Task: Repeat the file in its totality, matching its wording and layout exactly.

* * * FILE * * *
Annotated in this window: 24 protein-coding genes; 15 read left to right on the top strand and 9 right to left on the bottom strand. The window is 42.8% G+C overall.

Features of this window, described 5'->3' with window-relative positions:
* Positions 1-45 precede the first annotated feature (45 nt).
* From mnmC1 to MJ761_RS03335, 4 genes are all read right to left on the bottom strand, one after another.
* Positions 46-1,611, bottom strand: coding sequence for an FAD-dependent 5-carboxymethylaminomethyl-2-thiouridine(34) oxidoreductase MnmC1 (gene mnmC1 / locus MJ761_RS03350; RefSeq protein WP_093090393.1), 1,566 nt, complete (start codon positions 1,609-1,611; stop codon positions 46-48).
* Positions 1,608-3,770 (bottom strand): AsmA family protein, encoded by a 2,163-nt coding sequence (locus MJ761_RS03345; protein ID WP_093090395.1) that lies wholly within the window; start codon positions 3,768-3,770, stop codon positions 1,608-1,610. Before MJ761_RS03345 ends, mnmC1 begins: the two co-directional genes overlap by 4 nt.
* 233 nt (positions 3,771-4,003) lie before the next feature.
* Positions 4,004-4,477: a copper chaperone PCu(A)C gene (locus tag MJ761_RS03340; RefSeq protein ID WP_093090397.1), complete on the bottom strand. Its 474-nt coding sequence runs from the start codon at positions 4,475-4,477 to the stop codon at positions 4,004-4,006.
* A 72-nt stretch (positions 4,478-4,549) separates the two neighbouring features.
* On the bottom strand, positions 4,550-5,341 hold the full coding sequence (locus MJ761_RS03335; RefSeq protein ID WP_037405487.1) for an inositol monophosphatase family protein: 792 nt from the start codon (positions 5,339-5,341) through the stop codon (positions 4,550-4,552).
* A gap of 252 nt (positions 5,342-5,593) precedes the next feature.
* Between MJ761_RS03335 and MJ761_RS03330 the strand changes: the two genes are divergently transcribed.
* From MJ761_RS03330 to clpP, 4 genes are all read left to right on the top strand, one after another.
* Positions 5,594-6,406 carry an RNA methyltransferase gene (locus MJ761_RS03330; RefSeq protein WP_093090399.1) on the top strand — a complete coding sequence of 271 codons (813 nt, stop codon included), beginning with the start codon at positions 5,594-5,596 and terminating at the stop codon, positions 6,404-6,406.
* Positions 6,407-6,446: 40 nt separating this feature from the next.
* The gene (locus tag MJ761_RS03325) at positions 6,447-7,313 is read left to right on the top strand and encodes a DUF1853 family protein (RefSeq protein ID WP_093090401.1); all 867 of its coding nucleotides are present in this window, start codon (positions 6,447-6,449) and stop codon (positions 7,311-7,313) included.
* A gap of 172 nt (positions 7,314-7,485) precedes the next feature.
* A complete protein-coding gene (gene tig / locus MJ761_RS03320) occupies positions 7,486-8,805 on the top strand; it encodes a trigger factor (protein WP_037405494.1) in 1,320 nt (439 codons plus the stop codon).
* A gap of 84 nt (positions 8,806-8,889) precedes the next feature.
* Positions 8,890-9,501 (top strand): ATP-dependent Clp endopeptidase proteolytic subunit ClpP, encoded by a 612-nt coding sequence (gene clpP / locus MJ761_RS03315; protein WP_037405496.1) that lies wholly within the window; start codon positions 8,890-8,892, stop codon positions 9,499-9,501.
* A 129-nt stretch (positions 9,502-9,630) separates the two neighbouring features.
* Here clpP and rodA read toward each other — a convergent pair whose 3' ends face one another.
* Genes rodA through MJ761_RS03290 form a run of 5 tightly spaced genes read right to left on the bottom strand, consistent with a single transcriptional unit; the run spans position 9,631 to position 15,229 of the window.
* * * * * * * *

Annotated in this window: 24 protein-coding genes; 15 read left to right on the top strand and 9 right to left on the bottom strand. The window is 42.8% G+C overall.

Features of this window, described 5'->3' with window-relative positions:
* Positions 1-45 precede the first annotated feature (45 nt).
* From mnmC1 to MJ761_RS03335, 4 genes are all read right to left on the bottom strand, one after another.
* Positions 46-1,611, bottom strand: coding sequence for an FAD-dependent 5-carboxymethylaminomethyl-2-thiouridine(34) oxidoreductase MnmC1 (gene mnmC1 / locus MJ761_RS03350; RefSeq protein WP_093090393.1), 1,566 nt, complete (start codon positions 1,609-1,611; stop codon positions 46-48).
* Positions 1,608-3,770 (bottom strand): AsmA family protein, encoded by a 2,163-nt coding sequence (locus MJ761_RS03345; protein ID WP_093090395.1) that lies wholly within the window; start codon positions 3,768-3,770, stop codon positions 1,608-1,610. Before MJ761_RS03345 ends, mnmC1 begins: the two co-directional genes overlap by 4 nt.
* 233 nt (positions 3,771-4,003) lie before the next feature.
* Positions 4,004-4,477: a copper chaperone PCu(A)C gene (locus tag MJ761_RS03340; RefSeq protein ID WP_093090397.1), complete on the bottom strand. Its 474-nt coding sequence runs from the start codon at positions 4,475-4,477 to the stop codon at positions 4,004-4,006.
* A 72-nt stretch (positions 4,478-4,549) separates the two neighbouring features.
* On the bottom strand, positions 4,550-5,341 hold the full coding sequence (locus MJ761_RS03335; RefSeq protein ID WP_037405487.1) for an inositol monophosphatase family protein: 792 nt from the start codon (positions 5,339-5,341) through the stop codon (positions 4,550-4,552).
* A gap of 252 nt (positions 5,342-5,593) precedes the next feature.
* Between MJ761_RS03335 and MJ761_RS03330 the strand changes: the two genes are divergently transcribed.
* From MJ761_RS03330 to clpP, 4 genes are all read left to right on the top strand, one after another.
* Positions 5,594-6,406 carry an RNA methyltransferase gene (locus MJ761_RS03330; RefSeq protein WP_093090399.1) on the top strand — a complete coding sequence of 271 codons (813 nt, stop codon included), beginning with the start codon at positions 5,594-5,596 and terminating at the stop codon, positions 6,404-6,406.
* Positions 6,407-6,446: 40 nt separating this feature from the next.
* The gene (locus tag MJ761_RS03325) at positions 6,447-7,313 is read left to right on the top strand and encodes a DUF1853 family protein (RefSeq protein ID WP_093090401.1); all 867 of its coding nucleotides are present in this window, start codon (positions 6,447-6,449) and stop codon (positions 7,311-7,313) included.
* A gap of 172 nt (positions 7,314-7,485) precedes the next feature.
* A complete protein-coding gene (gene tig / locus MJ761_RS03320) occupies positions 7,486-8,805 on the top strand; it encodes a trigger factor (protein WP_037405494.1) in 1,320 nt (439 codons plus the stop codon).
* A gap of 84 nt (positions 8,806-8,889) precedes the next feature.
* Positions 8,890-9,501 (top strand): ATP-dependent Clp endopeptidase proteolytic subunit ClpP, encoded by a 612-nt coding sequence (gene clpP / locus MJ761_RS03315; protein WP_037405496.1) that lies wholly within the window; start codon positions 8,890-8,892, stop codon positions 9,499-9,501.
* A 129-nt stretch (positions 9,502-9,630) separates the two neighbouring features.
* Here clpP and rodA read toward each other — a convergent pair whose 3' ends face one another.
* Genes rodA through MJ761_RS03290 form a run of 5 tightly spaced genes read right to left on the bottom strand, consistent with a single transcriptional unit; the run spans position 9,631 to position 15,229 of the window.